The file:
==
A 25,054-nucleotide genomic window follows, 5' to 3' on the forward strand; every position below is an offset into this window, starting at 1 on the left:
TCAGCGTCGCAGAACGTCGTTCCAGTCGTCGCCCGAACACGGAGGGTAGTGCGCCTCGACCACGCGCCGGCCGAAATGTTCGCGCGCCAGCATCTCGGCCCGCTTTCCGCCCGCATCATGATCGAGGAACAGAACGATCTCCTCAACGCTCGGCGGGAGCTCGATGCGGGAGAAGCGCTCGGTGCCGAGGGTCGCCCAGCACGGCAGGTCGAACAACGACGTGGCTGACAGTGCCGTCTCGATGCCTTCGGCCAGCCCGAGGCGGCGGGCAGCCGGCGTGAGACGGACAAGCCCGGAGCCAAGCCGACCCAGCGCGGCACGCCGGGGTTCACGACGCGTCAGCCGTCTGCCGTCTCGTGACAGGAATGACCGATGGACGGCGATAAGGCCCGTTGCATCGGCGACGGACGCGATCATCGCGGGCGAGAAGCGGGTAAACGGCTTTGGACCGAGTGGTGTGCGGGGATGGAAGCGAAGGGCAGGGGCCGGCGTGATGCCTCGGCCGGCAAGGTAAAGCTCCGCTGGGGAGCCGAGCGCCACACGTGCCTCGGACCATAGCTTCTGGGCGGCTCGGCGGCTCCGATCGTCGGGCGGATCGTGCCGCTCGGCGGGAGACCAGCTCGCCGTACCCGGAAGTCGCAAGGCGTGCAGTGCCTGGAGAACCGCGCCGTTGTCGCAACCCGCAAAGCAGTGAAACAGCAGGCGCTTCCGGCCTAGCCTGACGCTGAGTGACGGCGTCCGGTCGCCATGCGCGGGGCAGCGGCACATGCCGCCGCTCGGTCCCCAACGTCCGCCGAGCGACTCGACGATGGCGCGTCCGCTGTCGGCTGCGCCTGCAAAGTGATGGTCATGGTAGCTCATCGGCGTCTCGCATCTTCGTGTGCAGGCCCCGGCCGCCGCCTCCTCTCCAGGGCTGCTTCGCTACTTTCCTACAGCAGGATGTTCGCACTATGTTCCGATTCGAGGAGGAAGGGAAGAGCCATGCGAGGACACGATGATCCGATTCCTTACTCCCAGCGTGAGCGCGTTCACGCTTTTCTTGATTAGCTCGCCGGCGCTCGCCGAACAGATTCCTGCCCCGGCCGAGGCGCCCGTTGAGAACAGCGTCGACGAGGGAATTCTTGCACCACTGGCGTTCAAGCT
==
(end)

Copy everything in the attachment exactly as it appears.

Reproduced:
A 25,054-nucleotide genomic window follows, 5' to 3' on the forward strand; every position below is an offset into this window, starting at 1 on the left:
TCAGCGTCGCAGAACGTCGTTCCAGTCGTCGCCCGAACACGGAGGGTAGTGCGCCTCGACCACGCGCCGGCCGAAATGTTCGCGCGCCAGCATCTCGGCCCGCTTTCCGCCCGCATCATGATCGAGGAACAGAACGATCTCCTCAACGCTCGGCGGGAGCTCGATGCGGGAGAAGCGCTCGGTGCCGAGGGTCGCCCAGCACGGCAGGTCGAACAACGACGTGGCTGACAGTGCCGTCTCGATGCCTTCGGCCAGCCCGAGGCGGCGGGCAGCCGGCGTGAGACGGACAAGCCCGGAGCCAAGCCGACCCAGCGCGGCACGCCGGGGTTCACGACGCGTCAGCCGTCTGCCGTCTCGTGACAGGAATGACCGATGGACGGCGATAAGGCCCGTTGCATCGGCGACGGACGCGATCATCGCGGGCGAGAAGCGGGTAAACGGCTTTGGACCGAGTGGTGTGCGGGGATGGAAGCGAAGGGCAGGGGCCGGCGTGATGCCTCGGCCGGCAAGGTAAAGCTCCGCTGGGGAGCCGAGCGCCACACGTGCCTCGGACCATAGCTTCTGGGCGGCTCGGCGGCTCCGATCGTCGGGCGGATCGTGCCGCTCGGCGGGAGACCAGCTCGCCGTACCCGGAAGTCGCAAGGCGTGCAGTGCCTGGAGAACCGCGCCGTTGTCGCAACCCGCAAAGCAGTGAAACAGCAGGCGCTTCCGGCCTAGCCTGACGCTGAGTGACGGCGTCCGGTCGCCATGCGCGGGGCAGCGGCACATGCCGCCGCTCGGTCCCCAACGTCCGCCGAGCGACTCGACGATGGCGCGTCCGCTGTCGGCTGCGCCTGCAAAGTGATGGTCATGGTAGCTCATCGGCGTCTCGCATCTTCGTGTGCAGGCCCCGGCCGCCGCCTCCTCTCCAGGGCTGCTTCGCTACTTTCCTACAGCAGGATGTTCGCACTATGTTCCGATTCGAGGAGGAAGGGAAGAGCCATGCGAGGACACGATGATCCGATTCCTTACTCCCAGCGTGAGCGCGTTCACGCTTTTCTTGATTAGCTCGCCGGCGCTCGCCGAACAGATTCCTGCCCCGGCCGAGGCGCCCGTTGAGAACAGCGTCGACGAGGGAATTCTTGCACCACTGGCGTTCAAGCT